The 700 Club with Pat Robertson

Claudia Gonzalez

Registered and licensed dietician

Expert nutritionalist

Featured on CNN, CNN en Espanol, FOX, CBS, NBC, Univisión, and Telemundo

Health & nutrition writer for Univision Online, Shape en Español, Healthy Kids en Español, Siempre Mujer, and 12 Meses

Media spokesperson for the American Dietetic Association

Bachelors Degree in Dietetics/Nutrition and a Masters Degree in Communications, Florida International University

Married to Carlos; 3 children - Carlos, 16; Carlena, 15; Cassandra, 10

Featured Book

Claudia Gonzalez: The Latino Guide to Healthy Eating

By The 700 Club

Claudia says the traditional Latino diet is healthier in general than the typical Americanized diet. Here's why:

(1) The Latino diet includes more fruits and natural juices;

(2) Foods in the Latino diet are high in fiber (beans, vegetable soups, mangos, bananas), phosphorous (liver, meats, chicken, lentils, black beans), and niacin (pork, fish, meats, chicken, enriched white rice); and the Latino diet uses more complex carbohydrates, such as potatoes, legumes, rice, yams, and, especially, corn tortillas.

Corn offers several benefits for your children. Corn:

(1) has no saturated fats or cholesterol and therefore is healthy for your heart;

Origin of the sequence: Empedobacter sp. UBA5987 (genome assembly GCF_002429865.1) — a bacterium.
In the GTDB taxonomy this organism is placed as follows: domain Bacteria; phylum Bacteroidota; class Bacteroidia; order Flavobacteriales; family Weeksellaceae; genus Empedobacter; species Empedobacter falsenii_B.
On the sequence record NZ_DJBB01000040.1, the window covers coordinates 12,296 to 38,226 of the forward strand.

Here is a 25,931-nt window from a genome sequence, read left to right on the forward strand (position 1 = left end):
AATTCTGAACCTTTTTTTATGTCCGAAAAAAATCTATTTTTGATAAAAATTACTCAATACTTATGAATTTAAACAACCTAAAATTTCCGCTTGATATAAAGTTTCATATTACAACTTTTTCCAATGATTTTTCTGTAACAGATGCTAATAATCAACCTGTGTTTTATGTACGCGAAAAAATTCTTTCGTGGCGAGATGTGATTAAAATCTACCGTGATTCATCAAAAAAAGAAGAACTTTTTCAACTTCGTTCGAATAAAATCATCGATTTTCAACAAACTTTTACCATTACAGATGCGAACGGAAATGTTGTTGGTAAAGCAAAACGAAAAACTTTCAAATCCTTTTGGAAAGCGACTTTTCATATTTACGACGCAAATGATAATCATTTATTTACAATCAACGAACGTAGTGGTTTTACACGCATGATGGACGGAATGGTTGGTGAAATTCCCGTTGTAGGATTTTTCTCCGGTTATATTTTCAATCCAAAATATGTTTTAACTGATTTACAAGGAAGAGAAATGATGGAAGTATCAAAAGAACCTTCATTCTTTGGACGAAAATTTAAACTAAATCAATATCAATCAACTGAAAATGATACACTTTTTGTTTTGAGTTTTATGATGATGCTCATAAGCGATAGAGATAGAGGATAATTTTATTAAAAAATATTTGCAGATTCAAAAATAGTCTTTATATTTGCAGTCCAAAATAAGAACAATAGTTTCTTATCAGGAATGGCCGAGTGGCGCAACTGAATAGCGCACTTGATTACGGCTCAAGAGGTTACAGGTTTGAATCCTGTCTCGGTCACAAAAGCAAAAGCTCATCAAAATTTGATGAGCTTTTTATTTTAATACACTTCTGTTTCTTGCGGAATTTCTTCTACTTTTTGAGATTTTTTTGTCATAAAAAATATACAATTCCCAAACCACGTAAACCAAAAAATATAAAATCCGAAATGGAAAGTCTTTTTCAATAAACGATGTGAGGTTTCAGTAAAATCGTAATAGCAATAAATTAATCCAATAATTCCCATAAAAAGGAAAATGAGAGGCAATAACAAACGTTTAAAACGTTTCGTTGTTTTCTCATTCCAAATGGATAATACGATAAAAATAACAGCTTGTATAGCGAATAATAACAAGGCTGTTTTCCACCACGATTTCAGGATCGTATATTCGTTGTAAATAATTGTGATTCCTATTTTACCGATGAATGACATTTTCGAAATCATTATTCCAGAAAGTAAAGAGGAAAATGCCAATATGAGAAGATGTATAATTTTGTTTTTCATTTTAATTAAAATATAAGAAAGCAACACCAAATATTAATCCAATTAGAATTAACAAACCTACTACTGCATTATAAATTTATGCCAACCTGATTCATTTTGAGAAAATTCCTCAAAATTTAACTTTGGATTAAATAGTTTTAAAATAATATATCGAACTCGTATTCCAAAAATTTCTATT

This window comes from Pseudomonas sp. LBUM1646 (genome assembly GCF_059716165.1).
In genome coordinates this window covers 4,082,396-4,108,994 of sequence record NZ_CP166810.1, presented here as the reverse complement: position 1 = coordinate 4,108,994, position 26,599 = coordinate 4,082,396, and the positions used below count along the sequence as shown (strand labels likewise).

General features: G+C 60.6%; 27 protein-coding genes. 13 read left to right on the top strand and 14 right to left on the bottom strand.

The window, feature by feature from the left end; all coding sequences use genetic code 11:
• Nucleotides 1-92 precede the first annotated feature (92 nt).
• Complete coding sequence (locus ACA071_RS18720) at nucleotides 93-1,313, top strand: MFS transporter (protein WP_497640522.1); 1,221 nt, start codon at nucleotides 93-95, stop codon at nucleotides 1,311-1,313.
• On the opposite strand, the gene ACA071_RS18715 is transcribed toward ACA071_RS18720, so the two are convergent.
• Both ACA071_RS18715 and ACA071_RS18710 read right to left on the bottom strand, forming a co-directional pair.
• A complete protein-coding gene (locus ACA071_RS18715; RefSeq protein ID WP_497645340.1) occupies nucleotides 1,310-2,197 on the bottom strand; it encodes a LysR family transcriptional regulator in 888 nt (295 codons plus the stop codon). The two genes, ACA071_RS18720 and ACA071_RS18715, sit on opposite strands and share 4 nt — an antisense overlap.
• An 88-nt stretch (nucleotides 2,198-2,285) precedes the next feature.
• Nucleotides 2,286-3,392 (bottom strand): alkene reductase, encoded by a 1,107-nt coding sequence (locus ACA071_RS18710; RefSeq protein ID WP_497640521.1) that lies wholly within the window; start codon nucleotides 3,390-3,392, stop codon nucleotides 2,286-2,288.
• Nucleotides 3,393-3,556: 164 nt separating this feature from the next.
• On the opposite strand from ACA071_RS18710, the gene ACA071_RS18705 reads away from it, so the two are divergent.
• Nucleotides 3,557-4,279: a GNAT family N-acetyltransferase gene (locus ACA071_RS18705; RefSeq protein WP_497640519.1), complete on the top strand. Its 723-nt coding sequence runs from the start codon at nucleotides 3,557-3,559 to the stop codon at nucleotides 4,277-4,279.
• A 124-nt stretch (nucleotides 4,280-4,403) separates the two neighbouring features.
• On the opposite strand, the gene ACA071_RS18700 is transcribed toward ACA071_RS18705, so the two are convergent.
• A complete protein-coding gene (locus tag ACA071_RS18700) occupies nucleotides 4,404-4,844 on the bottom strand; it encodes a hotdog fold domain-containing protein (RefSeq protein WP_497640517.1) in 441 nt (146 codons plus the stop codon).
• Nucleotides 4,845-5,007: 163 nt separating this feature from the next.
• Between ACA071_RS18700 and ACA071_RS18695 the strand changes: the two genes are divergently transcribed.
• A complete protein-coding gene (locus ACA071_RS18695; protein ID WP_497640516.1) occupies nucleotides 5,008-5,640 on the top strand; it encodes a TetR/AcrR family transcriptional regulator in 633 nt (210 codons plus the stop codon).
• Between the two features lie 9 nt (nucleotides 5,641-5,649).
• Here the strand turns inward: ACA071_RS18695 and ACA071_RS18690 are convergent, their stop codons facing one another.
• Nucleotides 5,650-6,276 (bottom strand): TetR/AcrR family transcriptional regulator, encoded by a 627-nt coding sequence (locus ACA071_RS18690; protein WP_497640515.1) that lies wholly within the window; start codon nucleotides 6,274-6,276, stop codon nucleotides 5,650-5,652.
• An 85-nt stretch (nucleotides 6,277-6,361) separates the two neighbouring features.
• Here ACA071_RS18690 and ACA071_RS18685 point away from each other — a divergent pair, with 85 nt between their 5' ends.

(2) is low in sodium and many help to keep high blood pressure down;

(3) Is a very good source of fiber that helps your digestive system and could balance your blood sugar levels; and

(4) Is a good source of vitamin C, folate, thiamine, potassium, and iron.

Another reason the traditional Latino diet is healthier is because foods are prepared primarily at home or from "scratch". "When foods are cooked at home with fresh ingredients the meals are normally healthier,” says Claudia.

In order to get your family healthy, Claudia says you may want to emphasize what are healthy choices for your family rather than what is fattening. Research shows that parents get far better results by not forcefully controlling what their children eat but rather focusing on everything regarding their meals from a "healthy" point of view. Claudia suggests taking your child with you to the grocery store and giving them a "voice" in making healthy food choices. For example, parents should ask their child if they would like baby carrots or broccoli for dinner. Then allow that child to help in choosing a dip for the vegetable of their choice. Children will be more likely to try something new when they helped choose the food item on their plate. Children are not born knowing about healthy choices in food; they need to be taught at home. Although making dietary changes can seem complicated and difficult, Claudia says the whole secret to a healthy lifestyle is planning.

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